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Regular Drinking Can Reduce Risk Of Developing Diabetes, Study Suggests

Regular drinking can reduce risk of developing diabetes, study suggests

Regular drinking can reduce risk of developing diabetes, study suggests

Drinking alcohol three to four times per week could significantly reduce a person's chances of developing diabetes, according to a new study.
Wine is tipped to be the most beneficial, followed by beer, but researchers warn that clear spirits, such as gin and vodka, could substantially increase a woman's chances of succumbing to the condition.
Experts argue, however, that the health impacts of alcohol consumption can vary from person to person and the study should not be taken as a "green light" for excessive drinking.
The new research, published in European medical journal Diabetologia, surveyed more than 70,000 Danish participants on their drinking habits over the course of five years.
Of the 859 men and 887 women who developed diabetes over this period – either type 1 or type 2 – those who drank frequently emerged as the least at risk.
The lowest risk of diabetes was observed at 14 drinks per week in men and nine drinks per week in women.
"Our findings suggest that alcohol drinking frequency is associated with the risk of diabetes and that consumption of alcohol over three to four weekdays is associated with the lowest risks of diabetes, even after taking average weekly alcohol consumption into account," Professor Janne Tolstrup from the University of Southern Denmark noted in the report.
The researchers concluded that moderate but regular drinking could reduce a woman's risk of diabetes by 32 percent and a man's risk by 27 percent, compared with those who drink less than once a week.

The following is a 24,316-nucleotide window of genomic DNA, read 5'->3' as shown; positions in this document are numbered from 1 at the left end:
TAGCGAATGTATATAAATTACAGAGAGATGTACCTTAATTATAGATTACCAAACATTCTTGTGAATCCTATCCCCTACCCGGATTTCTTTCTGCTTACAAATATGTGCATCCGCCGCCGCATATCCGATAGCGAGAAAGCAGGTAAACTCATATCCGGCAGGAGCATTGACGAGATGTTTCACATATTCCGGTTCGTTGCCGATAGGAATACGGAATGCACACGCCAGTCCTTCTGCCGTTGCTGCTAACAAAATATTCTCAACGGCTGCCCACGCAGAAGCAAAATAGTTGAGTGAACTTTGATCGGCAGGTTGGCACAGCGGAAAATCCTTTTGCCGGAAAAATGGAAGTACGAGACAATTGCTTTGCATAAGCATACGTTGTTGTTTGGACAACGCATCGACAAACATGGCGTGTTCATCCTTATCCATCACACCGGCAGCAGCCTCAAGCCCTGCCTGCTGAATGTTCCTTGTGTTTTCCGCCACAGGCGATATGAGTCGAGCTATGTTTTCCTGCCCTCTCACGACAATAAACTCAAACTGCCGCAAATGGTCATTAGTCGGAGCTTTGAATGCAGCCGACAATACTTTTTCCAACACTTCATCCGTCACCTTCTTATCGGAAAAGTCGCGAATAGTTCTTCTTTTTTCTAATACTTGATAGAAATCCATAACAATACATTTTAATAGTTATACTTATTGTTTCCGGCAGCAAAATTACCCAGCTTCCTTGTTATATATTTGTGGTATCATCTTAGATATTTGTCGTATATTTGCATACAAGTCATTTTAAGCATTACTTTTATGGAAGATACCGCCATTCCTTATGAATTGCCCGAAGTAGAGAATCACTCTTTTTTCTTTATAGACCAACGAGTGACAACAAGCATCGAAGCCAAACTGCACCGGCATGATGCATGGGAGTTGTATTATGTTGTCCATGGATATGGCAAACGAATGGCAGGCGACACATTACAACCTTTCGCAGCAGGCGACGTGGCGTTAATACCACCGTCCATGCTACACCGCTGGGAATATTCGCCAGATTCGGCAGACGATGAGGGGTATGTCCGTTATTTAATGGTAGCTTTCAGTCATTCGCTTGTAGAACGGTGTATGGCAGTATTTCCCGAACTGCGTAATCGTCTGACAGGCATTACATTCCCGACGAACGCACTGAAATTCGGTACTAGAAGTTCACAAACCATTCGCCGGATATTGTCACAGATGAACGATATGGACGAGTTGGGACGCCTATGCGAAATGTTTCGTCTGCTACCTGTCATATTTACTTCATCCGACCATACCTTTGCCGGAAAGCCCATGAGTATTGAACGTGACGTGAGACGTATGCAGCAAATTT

For both men and women, wine was seen as reducing the risk by more than 25 percent a Continue reading

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Diabetes and Menopause – What You Need to Know

Diabetes and Menopause – What You Need to Know

Women with diabetes may at first have a hard time telling the difference between a bout of low blood sugar and menopause.
If you are a woman with diabetes approaching a certain age, there may come a point when it can feel as though you hit a wall with your diabetes self-care. Your blood sugar levels may become erratic, you might find you’ve gained a bit of weight, and you sleep restlessly.
What you may be experiencing is menopause. Menopause typically starts around age 50, but perimenopause, the beginning stages of menopause, can start as early as 40. At this time, the hormones estrogen and progesterone start fluctuating, causing hot flashes, moodiness, short-term memory loss, and fatigue.
For a woman with diabetes, fluctuating blood sugars can also be common with menopause. The tricky thing is that the symptoms of menopause are so similar to low blood sugar that it can be hard to distinguish between the two. More frequent blood sugar monitoring is essential to identify whether the symptoms you experience are caused by diabetes, menopause, or a combination of both.
Weight gain, although not inevitable, is common during menopause for women with and without diabetes. You also are prone to lose muscle mass and replace it with fat, usually in the abdomen, hips, and thighs. Without any changes in diet, you may find the scale creeping up.
Diabetes and menopause share several other symptoms, including vaginal dryness, vaginal infections and urinary tract infections. These are caused by reduced estrogen levels in menopause, and elevated glucose levels and nerve damage with diabet Continue reading

Diabetes, Heart Disease, and You

Diabetes, Heart Disease, and You

Diabetes is a common disease that is on the rise in America. Having diabetes raises your risk for developing other dangerous conditions, especially heart disease and stroke. November is National Diabetes Month, a time to raise awareness about preventing and managing diabetes and protecting yourself from its complications.